Thursday, April 9, 2009
I would be the last one to not pay taxes, but what with some of our appointed officials being pretty casual about it, I got to thinking about the underground economy.
I use cash to get my trees trimmed by passing gardeners. I know people out here in Phoenix who pay for electricity by the minute by putting tokens, purchased from the electric company, in a meter in their homes. Most of the people my kid knows don't have bank accounts. People have yard sales or sell on Craigs every hour of the day. People come up to you in the shopping center parking lot sometimes and offer to sell you a dozen enchiladas or some tasty item. Day laborers gather each morning waiting for a guy in a truck to come by.
In third world countries, the underground economy is larger than the official one--and it may be the same here, I am not sure. I do know marijuana is the largest cash crop in the US. Our underground may have started there, but I suspect everyone in it sort of just invented it for themselves.
In India, for example, people sell in the markets to supplement their famous $3 a day wages. World-wide, more than half of the world's non-agricultural workers are in the "informal" economy.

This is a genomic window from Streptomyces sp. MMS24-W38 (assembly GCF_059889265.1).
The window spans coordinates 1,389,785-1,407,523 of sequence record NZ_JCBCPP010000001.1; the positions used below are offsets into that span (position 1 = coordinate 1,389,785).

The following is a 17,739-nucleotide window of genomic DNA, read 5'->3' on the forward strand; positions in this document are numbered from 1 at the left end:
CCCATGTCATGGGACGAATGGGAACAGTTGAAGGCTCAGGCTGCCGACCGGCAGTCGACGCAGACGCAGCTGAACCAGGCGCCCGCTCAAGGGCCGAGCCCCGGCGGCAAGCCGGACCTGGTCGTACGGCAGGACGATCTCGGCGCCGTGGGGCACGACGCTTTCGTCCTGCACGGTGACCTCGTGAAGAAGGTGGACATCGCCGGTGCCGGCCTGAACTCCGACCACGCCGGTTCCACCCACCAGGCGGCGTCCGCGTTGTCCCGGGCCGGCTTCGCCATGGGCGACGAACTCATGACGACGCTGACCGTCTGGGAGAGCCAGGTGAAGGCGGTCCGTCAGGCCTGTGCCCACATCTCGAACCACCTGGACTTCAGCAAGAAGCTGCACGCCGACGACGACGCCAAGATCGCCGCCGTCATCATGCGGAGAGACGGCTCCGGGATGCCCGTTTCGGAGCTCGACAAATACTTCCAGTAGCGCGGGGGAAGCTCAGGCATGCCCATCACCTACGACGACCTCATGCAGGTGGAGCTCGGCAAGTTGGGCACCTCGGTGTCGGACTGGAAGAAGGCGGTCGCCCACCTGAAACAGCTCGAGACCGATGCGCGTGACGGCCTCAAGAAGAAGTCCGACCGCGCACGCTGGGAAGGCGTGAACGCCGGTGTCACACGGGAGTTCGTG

It's their safety net. Supply and demand.
Remember the apples people sold in the last "Giant Downturn"? Underground economy.
I understand in the Islamic world there is an elaborate worldwide financial system based on trust. I forget the name of it. But you can borrow from a guy here and somehow they keep track and that lender gets a credit someplace else.
Some Chinese immigrants here also have their own private financial system.
We are already headed that direction. Does the IRS still try to collect on the value of barter transactions? They used to.
I can foresee a world in which we hand those goofy little gold bars on TV to each other.
When we say "off the grid" here, we don't mean the electrical grid.